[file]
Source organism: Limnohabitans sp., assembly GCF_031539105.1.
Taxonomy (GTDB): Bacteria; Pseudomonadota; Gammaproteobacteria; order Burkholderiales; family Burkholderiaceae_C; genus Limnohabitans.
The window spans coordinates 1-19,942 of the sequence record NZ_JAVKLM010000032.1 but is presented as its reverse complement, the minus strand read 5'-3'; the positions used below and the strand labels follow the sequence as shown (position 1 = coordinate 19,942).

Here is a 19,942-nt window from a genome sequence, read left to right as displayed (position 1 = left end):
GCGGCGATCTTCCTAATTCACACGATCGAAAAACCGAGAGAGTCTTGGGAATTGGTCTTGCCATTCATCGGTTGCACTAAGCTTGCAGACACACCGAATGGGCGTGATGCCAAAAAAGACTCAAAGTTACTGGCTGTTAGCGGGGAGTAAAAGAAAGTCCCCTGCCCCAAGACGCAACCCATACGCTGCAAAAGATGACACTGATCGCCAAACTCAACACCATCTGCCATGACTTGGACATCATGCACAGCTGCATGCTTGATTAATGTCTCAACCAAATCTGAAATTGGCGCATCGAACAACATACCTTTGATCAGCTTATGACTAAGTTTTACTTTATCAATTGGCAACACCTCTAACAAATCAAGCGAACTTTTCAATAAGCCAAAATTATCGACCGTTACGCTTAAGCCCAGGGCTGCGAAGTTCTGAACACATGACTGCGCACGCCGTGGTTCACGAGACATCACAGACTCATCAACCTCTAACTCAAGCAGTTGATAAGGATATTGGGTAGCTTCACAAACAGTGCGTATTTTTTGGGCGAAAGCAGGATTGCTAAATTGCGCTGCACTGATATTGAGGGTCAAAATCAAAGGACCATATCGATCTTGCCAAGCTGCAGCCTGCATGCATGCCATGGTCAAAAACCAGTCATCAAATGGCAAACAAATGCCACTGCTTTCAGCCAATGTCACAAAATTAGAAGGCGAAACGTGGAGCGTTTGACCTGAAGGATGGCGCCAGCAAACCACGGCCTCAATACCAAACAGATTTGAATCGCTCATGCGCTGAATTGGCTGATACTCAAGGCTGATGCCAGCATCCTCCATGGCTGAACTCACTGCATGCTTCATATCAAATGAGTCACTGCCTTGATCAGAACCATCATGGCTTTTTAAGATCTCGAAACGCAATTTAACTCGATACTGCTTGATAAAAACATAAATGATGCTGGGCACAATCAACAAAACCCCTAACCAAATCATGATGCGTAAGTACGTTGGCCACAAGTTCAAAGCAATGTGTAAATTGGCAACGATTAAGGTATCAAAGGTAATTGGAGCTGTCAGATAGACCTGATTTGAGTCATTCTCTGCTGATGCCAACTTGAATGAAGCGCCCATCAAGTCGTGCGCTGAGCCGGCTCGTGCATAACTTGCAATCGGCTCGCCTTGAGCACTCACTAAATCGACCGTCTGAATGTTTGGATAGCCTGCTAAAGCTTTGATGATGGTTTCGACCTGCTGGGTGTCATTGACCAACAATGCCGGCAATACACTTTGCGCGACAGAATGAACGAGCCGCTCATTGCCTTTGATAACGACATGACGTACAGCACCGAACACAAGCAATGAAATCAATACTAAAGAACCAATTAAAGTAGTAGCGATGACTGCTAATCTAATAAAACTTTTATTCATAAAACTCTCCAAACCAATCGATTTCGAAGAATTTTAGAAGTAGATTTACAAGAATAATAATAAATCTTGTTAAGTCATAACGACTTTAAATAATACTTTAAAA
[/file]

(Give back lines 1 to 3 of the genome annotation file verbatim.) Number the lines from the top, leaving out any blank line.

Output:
Source organism: Limnohabitans sp., assembly GCF_031539105.1.
Taxonomy (GTDB): Bacteria; Pseudomonadota; Gammaproteobacteria; order Burkholderiales; family Burkholderiaceae_C; genus Limnohabitans.
The window spans coordinates 1-19,942 of the sequence record NZ_JAVKLM010000032.1 but is presented as its reverse complement, the minus strand read 5'-3'; the positions used below and the strand labels follow the sequence as shown (position 1 = coordinate 19,942).